11/12/18 - 4:00 PM to 5:00 PM
Special Seminar: Professor John May
New targets and new lead compounds for blocking Salmonella virulence
The increasing resistance of pathogenic bacteria towards current antibiotics has led to an urgent need for new strategies to develop antibacterial agents. One potential strategy is to target bacterial virulence, the physiological processes that enable bacteria to cause disease. To be virulent, bacteria must “play defense” by resisting antimicrobial conditions encountered during an infection. My research group of undergraduates is investigating how Salmonella enterica, a major bacterial cause of food-borne illness, resists certain antimicrobial conditions. We have discovered a new membrane-associated protein named DcrB that enables resistance to high levels of copper ions. Copper is an antimicrobial metal used by health care facilities in touched surfaces and by mammalian immune systems. We have determined the first three-dimensional structure of the DcrB protein, which is found in several bacterial pathogens. In addition to uncovering new stress resistance mechanisms, we are searching for small molecules that block virulence signaling pathways in Salmonella. We have developed assays to determine whether inhibitors of key bacterial signaling proteins block resistance of Salmonella to host immune defenses. Overall, our work has the potential to provide new molecular targets and possible lead compounds for blocking bacterial virulence.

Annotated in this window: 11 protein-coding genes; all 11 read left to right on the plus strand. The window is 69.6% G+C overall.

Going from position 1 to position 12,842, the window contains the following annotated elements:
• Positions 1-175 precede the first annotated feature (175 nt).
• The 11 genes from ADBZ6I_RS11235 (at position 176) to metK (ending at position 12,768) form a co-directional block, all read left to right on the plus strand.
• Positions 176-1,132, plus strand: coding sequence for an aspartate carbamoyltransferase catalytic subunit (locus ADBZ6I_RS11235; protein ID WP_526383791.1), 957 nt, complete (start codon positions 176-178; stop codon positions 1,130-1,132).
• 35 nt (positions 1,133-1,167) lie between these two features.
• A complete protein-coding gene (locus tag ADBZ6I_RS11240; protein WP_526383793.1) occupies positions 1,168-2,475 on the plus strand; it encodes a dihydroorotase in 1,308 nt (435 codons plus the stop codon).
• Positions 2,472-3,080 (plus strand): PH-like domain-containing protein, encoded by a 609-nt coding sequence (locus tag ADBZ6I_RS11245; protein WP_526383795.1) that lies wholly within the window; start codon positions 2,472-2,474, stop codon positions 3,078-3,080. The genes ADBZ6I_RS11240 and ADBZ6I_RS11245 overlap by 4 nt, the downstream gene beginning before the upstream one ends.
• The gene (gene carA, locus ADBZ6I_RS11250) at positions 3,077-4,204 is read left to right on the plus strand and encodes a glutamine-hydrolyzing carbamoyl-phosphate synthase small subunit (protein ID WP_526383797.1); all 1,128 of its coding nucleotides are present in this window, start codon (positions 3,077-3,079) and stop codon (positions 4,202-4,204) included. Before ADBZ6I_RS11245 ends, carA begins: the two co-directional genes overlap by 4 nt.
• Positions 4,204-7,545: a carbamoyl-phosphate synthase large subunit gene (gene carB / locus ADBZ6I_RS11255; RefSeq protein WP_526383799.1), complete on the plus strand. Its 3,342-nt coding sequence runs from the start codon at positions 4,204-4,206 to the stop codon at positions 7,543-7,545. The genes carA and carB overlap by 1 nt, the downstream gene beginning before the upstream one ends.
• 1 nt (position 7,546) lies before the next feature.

1:30 p.m. to 2:30 p.m.
Monday, Nov. 12
Kate and Michael Bárány Conference Room (117/119 Smith Hall)
Q&A: Being a teacher-scholar at a primarily undergraduate institution
Professor May earned his bachelor's degree in chemistry with a concentration in biochemistry from Duke University, his doctorate in biochemistry from the University of Wisconsin-Madision, and was a National Institutes of Health Fellow in the Department of microbial pathogenesis at the Yale School of Medicine. His research specialty areas include biochemistry, molecular biology, bacteriology (Salmonella), and glycobiology.